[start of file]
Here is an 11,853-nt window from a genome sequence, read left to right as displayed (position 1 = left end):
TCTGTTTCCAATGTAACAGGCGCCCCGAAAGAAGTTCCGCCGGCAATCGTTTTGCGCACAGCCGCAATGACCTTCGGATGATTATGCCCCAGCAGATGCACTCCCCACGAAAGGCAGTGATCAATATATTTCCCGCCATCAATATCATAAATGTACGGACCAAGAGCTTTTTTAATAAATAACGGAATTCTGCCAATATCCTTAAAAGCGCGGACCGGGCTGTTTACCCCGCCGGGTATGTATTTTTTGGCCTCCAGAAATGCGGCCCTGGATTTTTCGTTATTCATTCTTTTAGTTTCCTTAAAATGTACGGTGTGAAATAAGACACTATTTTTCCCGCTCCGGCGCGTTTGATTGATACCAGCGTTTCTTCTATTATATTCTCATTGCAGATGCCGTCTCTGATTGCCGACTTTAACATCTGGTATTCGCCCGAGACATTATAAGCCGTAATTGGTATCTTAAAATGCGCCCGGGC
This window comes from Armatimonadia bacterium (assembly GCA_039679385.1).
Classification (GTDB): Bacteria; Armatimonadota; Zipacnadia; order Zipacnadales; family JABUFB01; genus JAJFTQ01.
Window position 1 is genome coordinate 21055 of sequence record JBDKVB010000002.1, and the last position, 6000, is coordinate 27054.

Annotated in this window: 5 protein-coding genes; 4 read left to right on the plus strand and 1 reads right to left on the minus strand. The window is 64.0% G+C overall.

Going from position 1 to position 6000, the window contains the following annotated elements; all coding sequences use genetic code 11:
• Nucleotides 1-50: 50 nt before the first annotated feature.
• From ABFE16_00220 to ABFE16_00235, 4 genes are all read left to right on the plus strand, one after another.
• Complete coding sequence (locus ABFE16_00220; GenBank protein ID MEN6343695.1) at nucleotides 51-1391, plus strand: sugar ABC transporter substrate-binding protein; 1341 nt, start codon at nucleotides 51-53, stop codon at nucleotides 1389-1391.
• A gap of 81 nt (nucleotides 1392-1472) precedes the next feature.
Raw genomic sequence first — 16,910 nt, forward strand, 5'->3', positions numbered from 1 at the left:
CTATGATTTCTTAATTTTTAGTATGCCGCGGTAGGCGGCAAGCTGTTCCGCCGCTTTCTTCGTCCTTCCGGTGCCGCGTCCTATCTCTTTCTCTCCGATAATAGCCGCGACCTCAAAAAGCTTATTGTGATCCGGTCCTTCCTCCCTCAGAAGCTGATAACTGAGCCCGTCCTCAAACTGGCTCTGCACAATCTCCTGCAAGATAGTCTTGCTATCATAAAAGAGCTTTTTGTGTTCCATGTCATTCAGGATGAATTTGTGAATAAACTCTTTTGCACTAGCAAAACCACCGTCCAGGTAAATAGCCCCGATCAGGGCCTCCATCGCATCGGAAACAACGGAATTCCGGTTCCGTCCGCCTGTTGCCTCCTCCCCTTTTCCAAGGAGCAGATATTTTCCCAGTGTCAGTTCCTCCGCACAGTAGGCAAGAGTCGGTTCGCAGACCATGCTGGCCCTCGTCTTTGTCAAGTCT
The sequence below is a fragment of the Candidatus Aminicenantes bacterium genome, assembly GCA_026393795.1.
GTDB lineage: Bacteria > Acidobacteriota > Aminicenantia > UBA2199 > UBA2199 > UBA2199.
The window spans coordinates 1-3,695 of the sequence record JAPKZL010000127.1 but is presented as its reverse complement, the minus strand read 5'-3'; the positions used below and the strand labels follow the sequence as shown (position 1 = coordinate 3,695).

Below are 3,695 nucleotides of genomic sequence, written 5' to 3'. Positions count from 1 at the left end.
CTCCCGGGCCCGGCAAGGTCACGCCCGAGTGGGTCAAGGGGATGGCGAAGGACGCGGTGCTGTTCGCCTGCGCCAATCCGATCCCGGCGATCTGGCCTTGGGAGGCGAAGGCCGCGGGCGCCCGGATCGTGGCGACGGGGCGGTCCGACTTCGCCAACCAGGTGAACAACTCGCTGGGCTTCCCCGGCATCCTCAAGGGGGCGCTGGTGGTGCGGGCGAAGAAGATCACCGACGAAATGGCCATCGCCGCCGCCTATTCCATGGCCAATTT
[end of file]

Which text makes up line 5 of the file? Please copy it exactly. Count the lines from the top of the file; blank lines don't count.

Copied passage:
Window position 1 is genome coordinate 21055 of sequence record JBDKVB010000002.1, and the last position, 6000, is coordinate 27054.